Urban walking trail on tap for downtown Rockville
By Kym Soper
VERNON — An urban walking trail through the downtown Rockville section of town highlighting the area’s history and mills is now in the works with volunteers and town staff hoping to have trail blazers hiking the concrete paths this fall.
Think Boston’s Freedom Trail but without the tri-corner hats and a nod to the Industrial Revolution rather than the colonial rebellion against the British.
Parks and Recreation Director Bruce Dinnie says the new footpath, stretching from Saxony Mill on West Street to Roosevelt Mill on East Main, will add to the town’s more than 30 miles of hiking and biking trail system.
Dinnie says that town staff and volunteers have created a rough draft for the route and decided which areas to emphasize. They plan to erect cast aluminum, tabletop-type signs for each of the eight stops along the trail, with an engraved synopsis or short history on the location.
S. Ardis Abbott, local historian and Historical Society museum director, is working on the various narratives, and town staff are talking with property owners this week seeking permission to place the signs on their lots, Dinnie said.
“We’ll use a symbol, like the Fox Hill Tower to direct people along the trail, and when you get to a certain point, a sign would be there explaining the history,” Dinnie said.
For example, at stop number five at Central Park the sign might feature the Cogswell Fountain, Town Hall, the Civil War Museum, and the Citizen’s Block building, he said.
“The best case scenario is we can open this fall,” he added.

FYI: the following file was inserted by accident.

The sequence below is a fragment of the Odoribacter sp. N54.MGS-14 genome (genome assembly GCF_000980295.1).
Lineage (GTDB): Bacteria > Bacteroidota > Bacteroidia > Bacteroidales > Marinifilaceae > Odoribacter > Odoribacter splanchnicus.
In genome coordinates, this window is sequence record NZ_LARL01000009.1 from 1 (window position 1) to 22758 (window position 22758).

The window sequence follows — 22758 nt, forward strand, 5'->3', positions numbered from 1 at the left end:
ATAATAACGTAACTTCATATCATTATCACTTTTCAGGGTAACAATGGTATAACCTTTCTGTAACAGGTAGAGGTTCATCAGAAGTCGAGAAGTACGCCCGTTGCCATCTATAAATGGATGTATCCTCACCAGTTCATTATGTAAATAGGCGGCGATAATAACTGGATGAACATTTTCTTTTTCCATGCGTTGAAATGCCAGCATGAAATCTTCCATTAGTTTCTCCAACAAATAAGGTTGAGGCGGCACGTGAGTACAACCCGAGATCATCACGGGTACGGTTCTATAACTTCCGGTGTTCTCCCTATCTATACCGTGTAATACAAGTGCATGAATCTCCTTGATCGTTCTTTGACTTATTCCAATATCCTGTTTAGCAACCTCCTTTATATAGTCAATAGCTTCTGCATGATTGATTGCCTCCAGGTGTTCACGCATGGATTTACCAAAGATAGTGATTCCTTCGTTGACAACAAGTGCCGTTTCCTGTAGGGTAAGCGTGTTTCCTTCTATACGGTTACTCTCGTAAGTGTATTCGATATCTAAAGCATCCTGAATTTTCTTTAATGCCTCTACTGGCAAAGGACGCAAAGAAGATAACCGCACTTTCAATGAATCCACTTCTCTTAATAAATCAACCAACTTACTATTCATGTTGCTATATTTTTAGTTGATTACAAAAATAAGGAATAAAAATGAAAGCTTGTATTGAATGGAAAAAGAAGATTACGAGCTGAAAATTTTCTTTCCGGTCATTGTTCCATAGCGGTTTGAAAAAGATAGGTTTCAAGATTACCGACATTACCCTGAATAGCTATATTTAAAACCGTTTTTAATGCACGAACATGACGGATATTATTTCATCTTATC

The trail, which runs along West Main Street, through downtown Rockville, and then along East Main Street, includes such stops as the Springville Mill, Ano-coil, the Florence Company, and Amerbelle mill.
Some of the stops, like the Saxony Mill, are listed on the National Historic Register of Places, while much of the hiking area travels through the downtown, also listed as a National Register Historic District.
The trail is being funded with a $27,840 state grant from the Department of Environmental Protection.
Costs for creation and maintenance of the towns trails systems, which includes Rails to Trails and the Tankerhoosen Greenway, are typically funded with grants of one sort or another, Ann Letendre, Friends of Hockanum River Linear Park member said.
Since its inception the small band of Vernon Green Volunteers has managed to obtain 27 grants totaling $730,000, Letendre said.
“That’s remarkable for a group of volunteers who work 20 to 30 hours a week on the trail system,” she said.
Environmental Protection Commissioner Gina McCarthy and the Connecticut Greenways Council recently presented two awards to the town of Vernon and its various volunteers in recognition of the town’s dedication to development of its trail system.
“It’s one of our most valuable resources and anyone who has ever walked the trails in Vernon realizes how fortunate we are to have them,” Dinnie said.
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